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Sudden unexpected death in epilepsy: basic mechanisms and clinical implications for prevention
  1. Brian J Dlouhy1,
  2. Brian K Gehlbach2,
  3. George B Richerson3,4,5
  1. 1Department of Neurosurgery, University of Iowa, Iowa City, Iowa, USA
  2. 2Department of Internal Medicine, University of Iowa, Iowa City, Iowa, USA
  3. 3Department of Neurology, University of Iowa, Iowa City, Iowa, USA
  4. 4Department of Molecular Physiology and Biophysics, University of Iowa, Iowa City, Iowa, USA
  5. 5Interdisciplinary Graduate Program in Neuroscience, University of Iowa, Iowa City, Iowa, USA
  1. Correspondence to Dr Brian J Dlouhy, Department of Neurosurgery, University of Iowa Hospitals & Clinics, 200 Hawkins Drive, Iowa City, Iowa 52242, USA; brian-dlouhy{at}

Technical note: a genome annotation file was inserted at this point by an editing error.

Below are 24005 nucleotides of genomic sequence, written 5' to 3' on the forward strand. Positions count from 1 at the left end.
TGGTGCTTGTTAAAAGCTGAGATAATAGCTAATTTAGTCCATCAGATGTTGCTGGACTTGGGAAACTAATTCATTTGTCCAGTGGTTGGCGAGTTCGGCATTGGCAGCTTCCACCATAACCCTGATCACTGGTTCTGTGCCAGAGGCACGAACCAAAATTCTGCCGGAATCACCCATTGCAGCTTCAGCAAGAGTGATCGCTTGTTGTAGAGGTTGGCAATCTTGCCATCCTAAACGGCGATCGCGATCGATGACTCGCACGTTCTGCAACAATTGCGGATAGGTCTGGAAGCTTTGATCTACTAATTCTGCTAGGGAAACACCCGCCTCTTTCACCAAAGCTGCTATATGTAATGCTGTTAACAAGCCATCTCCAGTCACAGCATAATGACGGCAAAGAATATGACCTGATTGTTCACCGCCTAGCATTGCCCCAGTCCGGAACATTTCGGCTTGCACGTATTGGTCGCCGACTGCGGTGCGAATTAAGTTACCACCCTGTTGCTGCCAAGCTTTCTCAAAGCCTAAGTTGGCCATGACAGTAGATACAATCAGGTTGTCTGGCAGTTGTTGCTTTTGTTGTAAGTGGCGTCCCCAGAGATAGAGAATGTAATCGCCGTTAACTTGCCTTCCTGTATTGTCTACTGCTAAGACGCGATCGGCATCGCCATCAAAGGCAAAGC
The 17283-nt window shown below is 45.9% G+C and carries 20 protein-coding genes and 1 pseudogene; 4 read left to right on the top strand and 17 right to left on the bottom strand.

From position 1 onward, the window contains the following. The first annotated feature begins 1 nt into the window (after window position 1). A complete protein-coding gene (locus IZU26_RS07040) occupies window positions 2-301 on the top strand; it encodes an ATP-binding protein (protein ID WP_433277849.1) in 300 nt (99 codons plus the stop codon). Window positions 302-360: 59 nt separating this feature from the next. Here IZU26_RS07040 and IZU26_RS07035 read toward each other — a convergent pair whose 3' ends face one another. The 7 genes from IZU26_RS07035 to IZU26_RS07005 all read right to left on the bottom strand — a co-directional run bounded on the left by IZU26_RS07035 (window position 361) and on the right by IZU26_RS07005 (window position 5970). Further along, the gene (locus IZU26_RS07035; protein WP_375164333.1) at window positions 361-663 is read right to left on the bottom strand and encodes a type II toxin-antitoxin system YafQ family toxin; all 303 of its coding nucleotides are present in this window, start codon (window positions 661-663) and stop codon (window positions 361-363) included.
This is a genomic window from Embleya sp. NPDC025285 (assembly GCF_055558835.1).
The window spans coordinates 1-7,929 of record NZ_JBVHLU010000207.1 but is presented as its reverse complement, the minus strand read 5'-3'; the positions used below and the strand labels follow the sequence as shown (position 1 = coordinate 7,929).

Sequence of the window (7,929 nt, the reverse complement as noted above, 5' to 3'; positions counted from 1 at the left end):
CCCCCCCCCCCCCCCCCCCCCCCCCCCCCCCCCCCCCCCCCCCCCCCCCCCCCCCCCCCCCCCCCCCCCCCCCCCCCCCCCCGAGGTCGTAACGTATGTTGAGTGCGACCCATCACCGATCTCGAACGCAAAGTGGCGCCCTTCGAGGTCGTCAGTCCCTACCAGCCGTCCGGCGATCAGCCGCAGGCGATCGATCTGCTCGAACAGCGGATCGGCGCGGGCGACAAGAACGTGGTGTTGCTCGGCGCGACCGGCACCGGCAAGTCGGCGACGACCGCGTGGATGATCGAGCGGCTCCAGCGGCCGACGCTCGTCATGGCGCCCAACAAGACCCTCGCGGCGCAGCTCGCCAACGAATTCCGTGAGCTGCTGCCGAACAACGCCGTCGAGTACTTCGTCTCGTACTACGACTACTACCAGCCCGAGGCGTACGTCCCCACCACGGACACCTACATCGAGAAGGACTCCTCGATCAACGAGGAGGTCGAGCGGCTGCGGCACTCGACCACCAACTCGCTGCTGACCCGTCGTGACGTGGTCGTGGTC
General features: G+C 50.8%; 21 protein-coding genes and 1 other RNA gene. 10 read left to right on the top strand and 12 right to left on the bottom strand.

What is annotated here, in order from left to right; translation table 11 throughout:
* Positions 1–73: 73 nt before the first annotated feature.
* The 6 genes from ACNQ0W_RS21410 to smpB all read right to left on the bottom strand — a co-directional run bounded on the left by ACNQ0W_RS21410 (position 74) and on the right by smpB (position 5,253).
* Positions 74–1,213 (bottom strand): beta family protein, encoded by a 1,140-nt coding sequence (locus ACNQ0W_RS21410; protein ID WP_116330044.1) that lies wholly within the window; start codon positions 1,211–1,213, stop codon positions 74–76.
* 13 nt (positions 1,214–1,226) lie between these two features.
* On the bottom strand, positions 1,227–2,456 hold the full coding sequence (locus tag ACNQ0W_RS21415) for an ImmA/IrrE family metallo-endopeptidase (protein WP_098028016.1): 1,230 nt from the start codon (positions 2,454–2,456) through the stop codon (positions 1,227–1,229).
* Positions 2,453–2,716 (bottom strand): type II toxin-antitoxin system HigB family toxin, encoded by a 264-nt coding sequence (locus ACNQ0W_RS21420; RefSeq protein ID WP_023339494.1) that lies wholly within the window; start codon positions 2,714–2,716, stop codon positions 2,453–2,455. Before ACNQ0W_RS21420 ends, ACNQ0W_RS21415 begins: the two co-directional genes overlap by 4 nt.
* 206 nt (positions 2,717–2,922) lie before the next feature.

Sudden unexpected death in epilepsy (SUDEP) is the most common cause of death in patients with intractable epilepsy. The substantial lifetime risk of SUDEP and the lack of a clear pathophysiological connection between epilepsy itself and sudden death have fuelled increased attention to this phenomenon. Understanding the mechanisms underlying SUDEP is paramount to developing preventative strategies. In this review, we discuss SUDEP population studies, case–control studies, witnessed and monitored cases, as well as human seizure cardiorespiratory findings related to SUDEP, and SUDEP animal models. We integrate these data to suggest the most probable mechanisms underlying SUDEP. Understanding the modifiable risk factors and pathophysiology allows us to discuss potential preventative strategies.


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